I ran my second official race of 2020 on Sunday!
I finished in 1:46.04. I made no bathroom stops. Plenty to be proud of and grateful for on a beautiful, sunny November day!
Before I get into the recap, let’s talk about the important stuff: the safety precautions!
Just like the New England Half Marathon last month, this race was put on by Millennium Running, and they did an amazing job abiding by all of New Hampshire’s Covid regulations and protocols and finding ways for runners to do what they love, safely. I can honestly say that I felt safer and more protected running both of these races than I do when I go to the grocery store. Again, like last time, here’s what looked different at this race vs. the traditional races we once knew and loved:
- Masks were required at the start and at the finish. You could remove your mask when you were running, and were given a mask as soon as you crossed the finish line. (My post-race mask got very sweaty and salty!)
- There were hand sanitizing stations all around the start and finish lines, and outside all the porta-potties and at the aid stations along the race course.
- All staff and volunteers were masked. (And very nice!) I believe all aid station volunteers were also wearing disposable gloves.
- And perhaps the biggest change: The race followed a time trial format. Instead of a mass start, one runner crossed the starting mat every 10 seconds, so everyone was super spread out. There were at least 10 waves of fewer than 100 people, so the start line process took several hours. I was runner #406 — the sixth runner in the fourth wave. (I think that one runner went off every 10 seconds for at least the first wave, and then two runners went off at a time. Still, completely spaced out. I was running alone the entire time, as were most people I would imagine.)
- Everything was super specific. In an email the week of the race, runners were given an exact time (to the minute!) based on their bib numbers and start time to arrive at the start, plus an exact time to go to bib pick-up, and an exact time to be “on deck” and then to line up. (THE LOGISTICS. I cannot fathom.) This helped eliminate any crowds, lines, or clusters of people.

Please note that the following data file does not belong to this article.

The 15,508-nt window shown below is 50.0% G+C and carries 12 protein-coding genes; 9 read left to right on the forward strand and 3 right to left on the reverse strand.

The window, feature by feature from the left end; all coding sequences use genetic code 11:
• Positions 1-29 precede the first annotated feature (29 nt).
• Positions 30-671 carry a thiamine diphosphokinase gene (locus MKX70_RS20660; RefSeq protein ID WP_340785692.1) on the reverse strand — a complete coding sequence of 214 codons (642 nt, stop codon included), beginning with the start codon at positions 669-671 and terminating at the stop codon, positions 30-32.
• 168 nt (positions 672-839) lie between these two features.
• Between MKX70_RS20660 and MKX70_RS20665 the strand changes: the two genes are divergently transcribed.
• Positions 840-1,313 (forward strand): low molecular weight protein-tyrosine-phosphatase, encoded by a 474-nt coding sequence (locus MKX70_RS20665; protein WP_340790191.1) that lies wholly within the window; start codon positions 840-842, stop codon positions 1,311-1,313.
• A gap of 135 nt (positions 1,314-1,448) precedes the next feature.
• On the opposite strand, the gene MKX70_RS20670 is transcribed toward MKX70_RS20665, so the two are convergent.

- The race was limited to runners within New England. There were a bunch of rules around travel and restrictions, and I admittedly didn’t read them all because they were for non-New Hampshire people. But they were there. I love rules.
I know I raved about them last time, but I want to again give it up for Millennium Running for finding ways to be creative right now. I am so happy to get to support them, and to get to do what I love, even if it looks a little different right now. (And honestly, I am kind of starting to prefer this start-line method — complete with a red carpet! — versus a mega-crowded mass start. No crowded first mile!)
There were technically four races happening at the same time on Sunday: a marathon, a four-person marathon relay, a two-person marathon relay, and the half-marathon (my race!). The organization of it all just blows my mind.
The race was in Manchester, NH, which is around 35 minutes from “home.” I never really had time or energy to think about or prepare for this race. Between Election Day (turned Election Week), a very on-the-go Saturday where Annie never napped, so much Halloween candy, and generally just having a lot on my metaphorical plate, the race kind of snuck up on me.
But that’s probably good. I never took a good look at the elevation chart, beyond just knowing it was going to be hilly.
Flashback: I ran the Manchester City Marathon in 2012, the year Hurricane Sandy led to the cancellation of the New York City Marathon. (Remember, Emily helped pace me to a big marathon PR? We made so much lemonade out of some really sour lemons that day! Definitely the most fun I’ve ever had running a marathon.)
I remember that day being really, really hilly. And I’d heard whispers that this race was going to be hilly, too. But YOLO!
I was up at 5 AM to give myself plenty of time to get ready and use the bathroom a million times before leaving the house. It’s a strange kind of self-torture, willingly waking up at 5 AM on the weekend when your child hasn’t slept through the night in months…but I chose my choice!
I got to see a beautiful sunrise on the way to Manchester, and I’m sure many of you parents out there can relate that it was kind of lovely being in the car alone, listening to music and watching the sunrise! A little vacation!
I easily found parking near the start and finish, and immediately met a handful of new friends in the parking lot! I love meeting people at races! It’s the best. (Shout-out to my new parking lot friends! I hope you all had great races!)
Everything was easy leading up to the start: short porta-potty lines, plenty of room to warm-up (I jogged for like four seconds and then was like “meh…”), and no one waiting at bib pick-up or bag check.